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النشر الإلكتروني


Remove far from me vanity and lies; give me neither poverty nor riches; feed me with food convenient for me. - THE WORDS OF AGUR. ΟΙΚΟΙ βέλτερον είναι, επει βλαβερόν το θύρηφι. - HESIOD.

Yet one Song more, one high and solemn strain,
Ere, Phæbus! on thy temple’s ruined wall
I hang the silent harp: there may its strings,
When the rude tempest shakes the aged pile,
Make melancholy music! One song more!
PENATES, hear me! for to you I hymn
The votive lay; whether, as sages deem,
Ye dwell in inmost * Heaven, the Counsellors t
Of Jove; or if, Supreme of Deities,
All things are yours, and in your holy train
Jove proudly ranks, and Juno, white-armed Queen,
And, wisest of Immortals, the dread Maid
Athenian Pallas. Venerable Powers,
Hearken your hymn of praise! Though from your


* Hence one explanation of the name Penates, because they were supposed to reign in the inmost heavens.

† This was the belief of the ancient Hetrusci, who called them Concertes and Complices.

Estranged, and exiled from your altars long,
I have not ceased to love you, Household Gods !
In many a long and melancholy hour
Of solitude and sorrow, hath my heart
With earnest longings prayed to rest at length

your hallowed hearth; for Peace is there!
Yes, I have loved you long! I call on ye
Yourselves to witness with what holy joy,
Shunning the common herd of human-kind,
I have retired to watch your lonely fires,
And coinmune with myself: delightful hours,
That gave mysterious pleasure, made me know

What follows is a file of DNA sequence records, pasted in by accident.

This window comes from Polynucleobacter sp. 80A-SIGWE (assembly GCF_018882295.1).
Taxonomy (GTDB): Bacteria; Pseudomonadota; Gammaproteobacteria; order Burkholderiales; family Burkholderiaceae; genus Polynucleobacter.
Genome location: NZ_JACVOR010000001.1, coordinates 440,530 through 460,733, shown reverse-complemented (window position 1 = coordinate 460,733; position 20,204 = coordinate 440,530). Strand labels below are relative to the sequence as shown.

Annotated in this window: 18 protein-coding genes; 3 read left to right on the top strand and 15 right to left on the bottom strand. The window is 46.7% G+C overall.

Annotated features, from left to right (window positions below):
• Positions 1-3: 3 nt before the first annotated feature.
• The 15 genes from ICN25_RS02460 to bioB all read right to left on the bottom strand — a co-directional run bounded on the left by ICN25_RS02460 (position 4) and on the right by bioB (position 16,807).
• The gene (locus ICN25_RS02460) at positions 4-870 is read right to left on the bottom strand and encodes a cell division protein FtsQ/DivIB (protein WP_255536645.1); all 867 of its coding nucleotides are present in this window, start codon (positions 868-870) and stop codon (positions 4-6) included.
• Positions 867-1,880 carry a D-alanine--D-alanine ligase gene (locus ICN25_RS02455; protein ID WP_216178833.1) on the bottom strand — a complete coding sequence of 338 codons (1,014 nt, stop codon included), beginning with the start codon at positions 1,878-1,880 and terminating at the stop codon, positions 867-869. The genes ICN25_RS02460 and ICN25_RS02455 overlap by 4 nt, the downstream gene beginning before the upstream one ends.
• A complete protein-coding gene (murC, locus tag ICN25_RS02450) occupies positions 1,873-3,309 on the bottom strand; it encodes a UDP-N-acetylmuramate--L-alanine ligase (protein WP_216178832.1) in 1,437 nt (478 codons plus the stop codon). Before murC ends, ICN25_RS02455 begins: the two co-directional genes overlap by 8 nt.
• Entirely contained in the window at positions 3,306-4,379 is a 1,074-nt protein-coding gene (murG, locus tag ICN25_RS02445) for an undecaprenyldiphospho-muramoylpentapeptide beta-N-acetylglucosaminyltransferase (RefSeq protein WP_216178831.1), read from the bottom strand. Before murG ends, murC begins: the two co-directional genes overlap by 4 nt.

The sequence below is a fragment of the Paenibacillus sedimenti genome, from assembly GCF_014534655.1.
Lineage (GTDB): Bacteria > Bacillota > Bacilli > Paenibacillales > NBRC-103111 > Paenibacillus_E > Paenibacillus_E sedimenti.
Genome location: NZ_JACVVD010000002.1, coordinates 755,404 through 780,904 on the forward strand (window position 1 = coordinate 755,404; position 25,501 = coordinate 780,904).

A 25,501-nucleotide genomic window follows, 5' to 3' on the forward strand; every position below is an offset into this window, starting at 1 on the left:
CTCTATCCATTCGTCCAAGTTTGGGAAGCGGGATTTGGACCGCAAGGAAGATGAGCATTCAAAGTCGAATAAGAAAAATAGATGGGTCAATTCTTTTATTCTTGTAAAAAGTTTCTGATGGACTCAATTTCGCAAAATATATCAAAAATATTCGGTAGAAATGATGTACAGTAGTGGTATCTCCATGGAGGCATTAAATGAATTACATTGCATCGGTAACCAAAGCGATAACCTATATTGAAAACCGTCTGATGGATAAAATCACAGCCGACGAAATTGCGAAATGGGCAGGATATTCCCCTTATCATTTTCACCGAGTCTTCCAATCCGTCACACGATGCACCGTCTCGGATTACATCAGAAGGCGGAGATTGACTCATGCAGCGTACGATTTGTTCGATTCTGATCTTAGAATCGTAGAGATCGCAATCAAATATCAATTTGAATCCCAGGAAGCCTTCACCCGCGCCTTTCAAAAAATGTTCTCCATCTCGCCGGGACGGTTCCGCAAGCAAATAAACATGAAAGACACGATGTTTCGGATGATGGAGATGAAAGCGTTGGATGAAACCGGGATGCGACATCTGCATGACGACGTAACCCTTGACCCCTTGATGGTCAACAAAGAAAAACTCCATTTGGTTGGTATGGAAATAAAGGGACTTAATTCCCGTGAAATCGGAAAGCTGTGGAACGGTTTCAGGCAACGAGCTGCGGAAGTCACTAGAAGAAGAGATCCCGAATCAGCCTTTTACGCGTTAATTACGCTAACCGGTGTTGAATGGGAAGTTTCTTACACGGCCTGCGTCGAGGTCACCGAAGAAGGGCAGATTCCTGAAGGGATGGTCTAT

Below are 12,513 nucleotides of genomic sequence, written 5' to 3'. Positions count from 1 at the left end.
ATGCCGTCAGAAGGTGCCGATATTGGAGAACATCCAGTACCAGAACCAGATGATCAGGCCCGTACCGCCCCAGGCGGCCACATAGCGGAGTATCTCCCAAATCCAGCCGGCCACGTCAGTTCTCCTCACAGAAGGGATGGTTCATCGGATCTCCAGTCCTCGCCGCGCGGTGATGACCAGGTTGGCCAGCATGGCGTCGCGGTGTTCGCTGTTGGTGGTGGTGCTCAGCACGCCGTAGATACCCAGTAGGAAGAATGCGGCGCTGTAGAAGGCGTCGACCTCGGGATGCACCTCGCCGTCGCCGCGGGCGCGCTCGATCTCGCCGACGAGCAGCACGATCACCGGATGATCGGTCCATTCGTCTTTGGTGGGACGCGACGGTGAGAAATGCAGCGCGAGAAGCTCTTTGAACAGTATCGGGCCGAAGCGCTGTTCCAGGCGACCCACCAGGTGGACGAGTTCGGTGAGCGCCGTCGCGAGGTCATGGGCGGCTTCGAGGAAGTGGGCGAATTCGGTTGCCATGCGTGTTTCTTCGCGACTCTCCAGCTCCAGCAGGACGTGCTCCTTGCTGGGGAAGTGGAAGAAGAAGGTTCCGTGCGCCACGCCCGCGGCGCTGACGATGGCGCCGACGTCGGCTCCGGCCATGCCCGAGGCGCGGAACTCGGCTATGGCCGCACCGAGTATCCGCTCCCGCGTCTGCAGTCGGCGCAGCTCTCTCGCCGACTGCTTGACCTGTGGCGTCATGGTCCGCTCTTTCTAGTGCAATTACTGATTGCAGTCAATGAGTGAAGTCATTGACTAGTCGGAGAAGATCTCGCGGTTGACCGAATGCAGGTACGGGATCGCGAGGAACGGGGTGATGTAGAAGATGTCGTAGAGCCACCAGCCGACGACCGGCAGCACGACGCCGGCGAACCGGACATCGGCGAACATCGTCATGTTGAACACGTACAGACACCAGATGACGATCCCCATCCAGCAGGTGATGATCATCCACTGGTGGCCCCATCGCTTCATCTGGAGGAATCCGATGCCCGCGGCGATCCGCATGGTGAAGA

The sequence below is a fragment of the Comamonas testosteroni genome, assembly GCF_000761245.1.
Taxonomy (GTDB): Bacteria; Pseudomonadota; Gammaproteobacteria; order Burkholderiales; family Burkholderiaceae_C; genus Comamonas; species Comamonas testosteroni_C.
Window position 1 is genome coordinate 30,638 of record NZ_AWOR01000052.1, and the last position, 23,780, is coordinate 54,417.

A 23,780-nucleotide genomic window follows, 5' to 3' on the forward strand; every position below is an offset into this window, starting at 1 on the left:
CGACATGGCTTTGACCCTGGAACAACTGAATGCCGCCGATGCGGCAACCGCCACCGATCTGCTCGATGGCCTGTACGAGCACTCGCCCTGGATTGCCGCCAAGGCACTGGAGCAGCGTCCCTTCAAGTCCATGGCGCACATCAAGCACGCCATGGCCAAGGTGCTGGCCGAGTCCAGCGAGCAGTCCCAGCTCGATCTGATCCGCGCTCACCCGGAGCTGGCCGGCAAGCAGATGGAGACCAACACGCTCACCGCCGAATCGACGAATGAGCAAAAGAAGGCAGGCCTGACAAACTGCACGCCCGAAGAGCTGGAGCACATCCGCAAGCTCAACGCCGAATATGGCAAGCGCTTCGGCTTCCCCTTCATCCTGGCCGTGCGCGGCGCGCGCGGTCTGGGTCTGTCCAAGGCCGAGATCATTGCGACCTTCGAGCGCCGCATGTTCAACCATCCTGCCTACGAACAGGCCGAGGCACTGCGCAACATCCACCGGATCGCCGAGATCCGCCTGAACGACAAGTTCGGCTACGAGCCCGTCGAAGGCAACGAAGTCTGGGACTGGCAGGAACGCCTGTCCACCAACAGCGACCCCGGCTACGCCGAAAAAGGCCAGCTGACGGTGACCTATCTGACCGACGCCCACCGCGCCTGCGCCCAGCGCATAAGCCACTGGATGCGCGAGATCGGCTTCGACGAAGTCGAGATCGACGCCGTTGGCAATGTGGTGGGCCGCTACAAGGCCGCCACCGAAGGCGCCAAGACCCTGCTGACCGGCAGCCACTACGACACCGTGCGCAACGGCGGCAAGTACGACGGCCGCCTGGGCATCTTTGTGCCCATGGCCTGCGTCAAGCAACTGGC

Mine inmost heart, its weakness and its strength,
Taught me to cherish with devoutest care
Its deep, unworldly feelings, taught me too
The best of lessons, - to respect myself.

Nor have I ever ceased to reverence you, Domestic Deities ! from the first dawn Of reason, through the adventurous paths of youth, Even to this better day, when on mine ear The uproar of contending nations sounds But like the passing wind, and wakes no pulse To tumult. When a child (for still I love To dwell with fondness on my childish years), When first, a little one, I left my home, I can remember the first grief I felt, And the first painful smile that clothed my front With feelings not its own: sadly at night I sat me down beside a stranger's hearth,

And, when the lingering hour of rest was come,
First wet with tears my pillow. As I grew

years and knowledge, and the course of time
Developed the young feelings of my heart,
When most I loved in solitude to rove
Amid the woodland gloom; or where the rocks
Darkened old Avon's stream, in the ivied cave
Recluse to sit and brood the future song,
Yet not the less, PENATES, loved I then
Your altars; not the less at evening hour
Loved I beside the well-trimmed fire to sit,
Absorbed in many a dear deceitful dream
Of visionary joys, - deceitful dreams,
And yet not vain; for, painting purest bliss,
They formed to Fancy's mould her votary's heart.